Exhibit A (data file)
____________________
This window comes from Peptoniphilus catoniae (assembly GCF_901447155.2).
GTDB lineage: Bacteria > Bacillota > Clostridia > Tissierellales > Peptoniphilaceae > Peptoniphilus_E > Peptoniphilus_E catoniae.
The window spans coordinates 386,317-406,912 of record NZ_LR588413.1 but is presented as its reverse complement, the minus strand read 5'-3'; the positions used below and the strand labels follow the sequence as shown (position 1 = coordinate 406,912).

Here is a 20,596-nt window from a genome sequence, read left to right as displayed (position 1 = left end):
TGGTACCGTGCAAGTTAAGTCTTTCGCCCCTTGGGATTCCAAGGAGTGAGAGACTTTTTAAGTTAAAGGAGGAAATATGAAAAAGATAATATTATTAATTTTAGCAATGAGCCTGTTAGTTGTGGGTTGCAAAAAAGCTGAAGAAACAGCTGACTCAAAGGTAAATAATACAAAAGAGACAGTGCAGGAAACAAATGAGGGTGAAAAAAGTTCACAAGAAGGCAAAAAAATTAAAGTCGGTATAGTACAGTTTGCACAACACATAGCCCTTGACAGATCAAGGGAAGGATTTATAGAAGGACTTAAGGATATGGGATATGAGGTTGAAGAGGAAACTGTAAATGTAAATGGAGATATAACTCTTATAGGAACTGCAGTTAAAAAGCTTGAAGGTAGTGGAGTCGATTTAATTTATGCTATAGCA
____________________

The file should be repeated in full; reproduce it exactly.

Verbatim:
This window comes from Peptoniphilus catoniae (assembly GCF_901447155.2).
GTDB lineage: Bacteria > Bacillota > Clostridia > Tissierellales > Peptoniphilaceae > Peptoniphilus_E > Peptoniphilus_E catoniae.
The window spans coordinates 386,317-406,912 of record NZ_LR588413.1 but is presented as its reverse complement, the minus strand read 5'-3'; the positions used below and the strand labels follow the sequence as shown (position 1 = coordinate 406,912).

Here is a 20,596-nt window from a genome sequence, read left to right as displayed (position 1 = left end):
TGGTACCGTGCAAGTTAAGTCTTTCGCCCCTTGGGATTCCAAGGAGTGAGAGACTTTTTAAGTTAAAGGAGGAAATATGAAAAAGATAATATTATTAATTTTAGCAATGAGCCTGTTAGTTGTGGGTTGCAAAAAAGCTGAAGAAACAGCTGACTCAAAGGTAAATAATACAAAAGAGACAGTGCAGGAAACAAATGAGGGTGAAAAAAGTTCACAAGAAGGCAAAAAAATTAAAGTCGGTATAGTACAGTTTGCACAACACATAGCCCTTGACAGATCAAGGGAAGGATTTATAGAAGGACTTAAGGATATGGGATATGAGGTTGAAGAGGAAACTGTAAATGTAAATGGAGATATAACTCTTATAGGAACTGCAGTTAAAAAGCTTGAAGGTAGTGGAGTCGATTTAATTTATGCTATAGCA